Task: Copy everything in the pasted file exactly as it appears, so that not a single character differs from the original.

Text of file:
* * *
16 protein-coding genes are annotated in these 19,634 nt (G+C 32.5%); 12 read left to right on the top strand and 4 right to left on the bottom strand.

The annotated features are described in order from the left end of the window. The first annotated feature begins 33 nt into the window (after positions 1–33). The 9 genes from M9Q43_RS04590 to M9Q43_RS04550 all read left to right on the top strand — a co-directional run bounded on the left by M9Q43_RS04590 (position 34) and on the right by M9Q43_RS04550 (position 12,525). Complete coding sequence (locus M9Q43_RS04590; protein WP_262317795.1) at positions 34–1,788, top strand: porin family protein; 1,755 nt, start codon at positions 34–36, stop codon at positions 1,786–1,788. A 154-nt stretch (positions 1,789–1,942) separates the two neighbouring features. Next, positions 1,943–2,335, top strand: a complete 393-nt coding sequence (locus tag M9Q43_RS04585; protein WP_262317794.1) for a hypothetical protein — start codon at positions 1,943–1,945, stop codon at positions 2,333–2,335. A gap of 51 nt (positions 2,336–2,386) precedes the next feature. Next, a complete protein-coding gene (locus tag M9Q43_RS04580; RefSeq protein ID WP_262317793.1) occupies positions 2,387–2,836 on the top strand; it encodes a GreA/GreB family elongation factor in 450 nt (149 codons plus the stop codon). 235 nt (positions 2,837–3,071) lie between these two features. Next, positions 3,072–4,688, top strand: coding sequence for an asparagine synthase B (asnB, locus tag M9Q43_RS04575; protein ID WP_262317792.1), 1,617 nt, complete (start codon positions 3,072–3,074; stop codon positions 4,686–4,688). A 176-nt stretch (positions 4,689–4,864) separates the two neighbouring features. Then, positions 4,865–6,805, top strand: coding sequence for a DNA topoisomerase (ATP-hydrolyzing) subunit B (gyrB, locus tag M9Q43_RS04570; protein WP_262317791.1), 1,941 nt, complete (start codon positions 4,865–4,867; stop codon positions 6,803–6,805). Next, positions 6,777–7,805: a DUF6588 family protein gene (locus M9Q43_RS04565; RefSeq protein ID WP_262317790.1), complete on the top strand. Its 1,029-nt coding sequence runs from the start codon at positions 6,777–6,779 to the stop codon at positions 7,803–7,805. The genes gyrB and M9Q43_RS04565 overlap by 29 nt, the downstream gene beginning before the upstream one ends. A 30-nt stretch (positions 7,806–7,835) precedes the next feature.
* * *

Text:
16 protein-coding genes are annotated in these 19,634 nt (G+C 32.5%); 12 read left to right on the top strand and 4 right to left on the bottom strand.

The annotated features are described in order from the left end of the window. The first annotated feature begins 33 nt into the window (after positions 1–33). The 9 genes from M9Q43_RS04590 to M9Q43_RS04550 all read left to right on the top strand — a co-directional run bounded on the left by M9Q43_RS04590 (position 34) and on the right by M9Q43_RS04550 (position 12,525). Complete coding sequence (locus M9Q43_RS04590; protein WP_262317795.1) at positions 34–1,788, top strand: porin family protein; 1,755 nt, start codon at positions 34–36, stop codon at positions 1,786–1,788. A 154-nt stretch (positions 1,789–1,942) separates the two neighbouring features. Next, positions 1,943–2,335, top strand: a complete 393-nt coding sequence (locus tag M9Q43_RS04585; protein WP_262317794.1) for a hypothetical protein — start codon at positions 1,943–1,945, stop codon at positions 2,333–2,335. A gap of 51 nt (positions 2,336–2,386) precedes the next feature. Next, a complete protein-coding gene (locus tag M9Q43_RS04580; RefSeq protein ID WP_262317793.1) occupies positions 2,387–2,836 on the top strand; it encodes a GreA/GreB family elongation factor in 450 nt (149 codons plus the stop codon). 235 nt (positions 2,837–3,071) lie between these two features. Next, positions 3,072–4,688, top strand: coding sequence for an asparagine synthase B (asnB, locus tag M9Q43_RS04575; protein ID WP_262317792.1), 1,617 nt, complete (start codon positions 3,072–3,074; stop codon positions 4,686–4,688). A 176-nt stretch (positions 4,689–4,864) separates the two neighbouring features. Then, positions 4,865–6,805, top strand: coding sequence for a DNA topoisomerase (ATP-hydrolyzing) subunit B (gyrB, locus tag M9Q43_RS04570; protein WP_262317791.1), 1,941 nt, complete (start codon positions 4,865–4,867; stop codon positions 6,803–6,805). Next, positions 6,777–7,805: a DUF6588 family protein gene (locus M9Q43_RS04565; RefSeq protein ID WP_262317790.1), complete on the top strand. Its 1,029-nt coding sequence runs from the start codon at positions 6,777–6,779 to the stop codon at positions 7,803–7,805. The genes gyrB and M9Q43_RS04565 overlap by 29 nt, the downstream gene beginning before the upstream one ends. A 30-nt stretch (positions 7,806–7,835) precedes the next feature.